Reviews

Library Journal
(c) Copyright 2010. Library Journals LLC, a wholly owned subsidiary of Media Source, Inc. No redistribution permitted.

Baltimore County's Det. Kevin Infante (who partnered Sergeant Lenhardt in Lippman's To the Power of Three) investigates a hit-and-run in which the driver claims to be one of two sisters who had gone missing in 1975 and were presumed dead. Tight-lipped about what happened and where she's been, the woman is willing only to reveal bits and pieces of her story, none of which rings true to Infante, who must decide whether she is protecting herself because she's a victim or because she's a criminal. Told piecemeal and from multiple perspectives, Lippman's story crisscrosses time as she describes the Bethany sisters' abduction and its aftermath. Astute readers may ferret out the truth about the woman's claims before the big reveal, but this book is still well done. This standalone mystery featuring recurring characters is as heavy on the portrait of one Baltimore family as it is on the whodunit. Lippman fans are most likely to be pleased; recommended for all public libraries.--Amy Brozio-Andrews, Albany P.L., NY (c) Copyright 2010. Library Journals LLC, a wholly owned subsidiary of Media Source, Inc. No redistribution permitted.


School Library Journal
(c) Copyright 2010. Library Journals LLC, a wholly owned subsidiary of Media Source, Inc. No redistribution permitted.

Adult/High School-After fleeing a car accident, a middle-aged woman with no ID is questioned by both the police and hospital administration. Refusing to reveal her identity (and proof of health insurance), she instead hints that she is the younger of two sisters, Heather and Sunny Bethany, who disappeared the day before Easter in 1975. This gets everyone's attention. She knows both too much and not enough about the case, leading Baltimore police on wild goose chases to Pennsylvania and Georgia, saying just enough to stay out of jail and keep them interested, albeit suspicious. The narrative threads unravel into the various accounts of that Saturday's events, the aftermath of the disappearance, the investigation, and Heather's own increasingly desperate attempts to evade further disclosure. This novel is a page-turner. Tantalizing revelations are dropped at chapter ends before veering into another part of the narrative, back and forth in time. Characters are well defined and varied, each with a different perspective on the nature of grief. Ultimately, after all of the half-truths and deceptions are played out, unexpected but moving forgiveness wins out.-Jenny Gasset, Orange County Public Library, CA (c) Copyright 2010. Library Journals LLC, a wholly owned subsidiary of Media Source, Inc. No redistribution permitted.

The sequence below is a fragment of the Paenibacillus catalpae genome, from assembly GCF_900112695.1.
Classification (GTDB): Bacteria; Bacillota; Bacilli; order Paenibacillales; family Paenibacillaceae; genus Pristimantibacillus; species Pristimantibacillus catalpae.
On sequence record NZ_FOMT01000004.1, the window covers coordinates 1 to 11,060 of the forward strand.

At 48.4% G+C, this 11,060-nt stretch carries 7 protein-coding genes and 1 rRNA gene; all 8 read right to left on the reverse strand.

Book list
From Booklist, Copyright © American Library Association. Used with permission.

In 1975, the abduction of the teenage Bethany sisters rattled residents of Baltimore. Now, some 30 years later, a woman who flees the scene of a hit-and-run accident claims to be Heather, the younger of the two sisters. Could this mysterious blonde really be the missing teen, or is she pulling some sort of clever, unspeakably cruel con? Detective Kevin Infante is assigned to the case and must tiptoe around Heather, who is prickly, smart, and clearly conflicted about cooperating with authorities. In this stirring stand-alone, Lippman, the critically acclaimed author of the Tess Monaghan series, deftly shifts between present and past, intertwining Detective Infante's investigation with the narrative perspectives of individuals irrevocably changed by that fateful spring day. Of particular interest is the girls' adoptive mother, who has since relocated to Mexico in hopes of leaving the past behind. Lippman has received the Edgar, Shamus, and Nero Wolfe awards, among others. Though her ending is a bit of a stretch in this latest offering, the compelling plot and vivid characters prove the author well worthy of honors bestowed. --Allison Block Copyright 2007 Booklist